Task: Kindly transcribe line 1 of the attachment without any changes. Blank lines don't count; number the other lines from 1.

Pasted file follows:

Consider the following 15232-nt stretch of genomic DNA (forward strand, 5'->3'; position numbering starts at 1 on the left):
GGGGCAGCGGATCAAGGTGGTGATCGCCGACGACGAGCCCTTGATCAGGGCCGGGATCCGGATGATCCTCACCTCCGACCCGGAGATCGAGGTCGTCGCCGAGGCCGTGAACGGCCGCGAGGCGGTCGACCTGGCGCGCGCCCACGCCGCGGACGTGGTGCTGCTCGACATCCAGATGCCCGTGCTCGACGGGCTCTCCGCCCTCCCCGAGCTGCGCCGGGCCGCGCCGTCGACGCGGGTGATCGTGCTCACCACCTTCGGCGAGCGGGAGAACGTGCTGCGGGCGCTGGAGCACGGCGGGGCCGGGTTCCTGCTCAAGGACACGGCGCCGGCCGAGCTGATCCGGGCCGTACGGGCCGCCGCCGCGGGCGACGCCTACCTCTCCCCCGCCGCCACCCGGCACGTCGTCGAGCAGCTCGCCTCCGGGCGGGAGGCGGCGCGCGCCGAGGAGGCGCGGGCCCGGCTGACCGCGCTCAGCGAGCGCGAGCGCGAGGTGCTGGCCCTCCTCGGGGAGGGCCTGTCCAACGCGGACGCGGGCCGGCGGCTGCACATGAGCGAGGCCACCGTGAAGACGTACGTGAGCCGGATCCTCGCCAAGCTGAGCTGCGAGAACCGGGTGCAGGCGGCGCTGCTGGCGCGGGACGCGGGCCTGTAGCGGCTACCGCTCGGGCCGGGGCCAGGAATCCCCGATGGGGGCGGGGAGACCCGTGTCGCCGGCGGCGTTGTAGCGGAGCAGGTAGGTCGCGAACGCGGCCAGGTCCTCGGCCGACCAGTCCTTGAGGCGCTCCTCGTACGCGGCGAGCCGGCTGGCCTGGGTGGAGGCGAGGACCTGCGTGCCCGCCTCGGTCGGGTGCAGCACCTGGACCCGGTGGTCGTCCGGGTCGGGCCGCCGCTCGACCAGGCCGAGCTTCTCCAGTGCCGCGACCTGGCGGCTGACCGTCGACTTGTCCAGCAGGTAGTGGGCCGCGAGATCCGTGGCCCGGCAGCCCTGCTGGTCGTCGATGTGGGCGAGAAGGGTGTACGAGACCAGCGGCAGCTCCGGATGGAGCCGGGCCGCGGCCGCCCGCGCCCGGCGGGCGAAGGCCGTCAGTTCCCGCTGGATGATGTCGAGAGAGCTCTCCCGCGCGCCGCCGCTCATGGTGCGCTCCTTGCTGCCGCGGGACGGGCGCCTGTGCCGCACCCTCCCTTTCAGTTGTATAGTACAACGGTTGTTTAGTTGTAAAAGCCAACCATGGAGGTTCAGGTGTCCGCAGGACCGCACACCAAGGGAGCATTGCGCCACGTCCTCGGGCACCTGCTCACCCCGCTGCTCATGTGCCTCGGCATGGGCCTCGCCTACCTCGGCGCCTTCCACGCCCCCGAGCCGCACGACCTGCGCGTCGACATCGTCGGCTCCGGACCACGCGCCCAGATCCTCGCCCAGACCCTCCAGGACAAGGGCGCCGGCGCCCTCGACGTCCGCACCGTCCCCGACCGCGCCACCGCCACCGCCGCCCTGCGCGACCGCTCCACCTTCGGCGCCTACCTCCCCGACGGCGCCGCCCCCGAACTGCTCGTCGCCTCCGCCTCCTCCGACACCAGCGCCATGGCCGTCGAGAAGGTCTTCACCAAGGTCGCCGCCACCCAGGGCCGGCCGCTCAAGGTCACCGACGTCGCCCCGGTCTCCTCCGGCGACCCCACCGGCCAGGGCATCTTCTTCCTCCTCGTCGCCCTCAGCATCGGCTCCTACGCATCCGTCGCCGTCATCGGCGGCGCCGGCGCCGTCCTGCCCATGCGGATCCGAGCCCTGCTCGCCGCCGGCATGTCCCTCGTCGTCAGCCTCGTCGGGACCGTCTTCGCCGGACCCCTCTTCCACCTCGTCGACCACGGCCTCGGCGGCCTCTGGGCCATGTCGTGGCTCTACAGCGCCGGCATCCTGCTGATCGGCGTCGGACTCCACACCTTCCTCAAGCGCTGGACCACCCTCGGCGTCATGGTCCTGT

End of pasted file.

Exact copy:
Consider the following 15232-nt stretch of genomic DNA (forward strand, 5'->3'; position numbering starts at 1 on the left):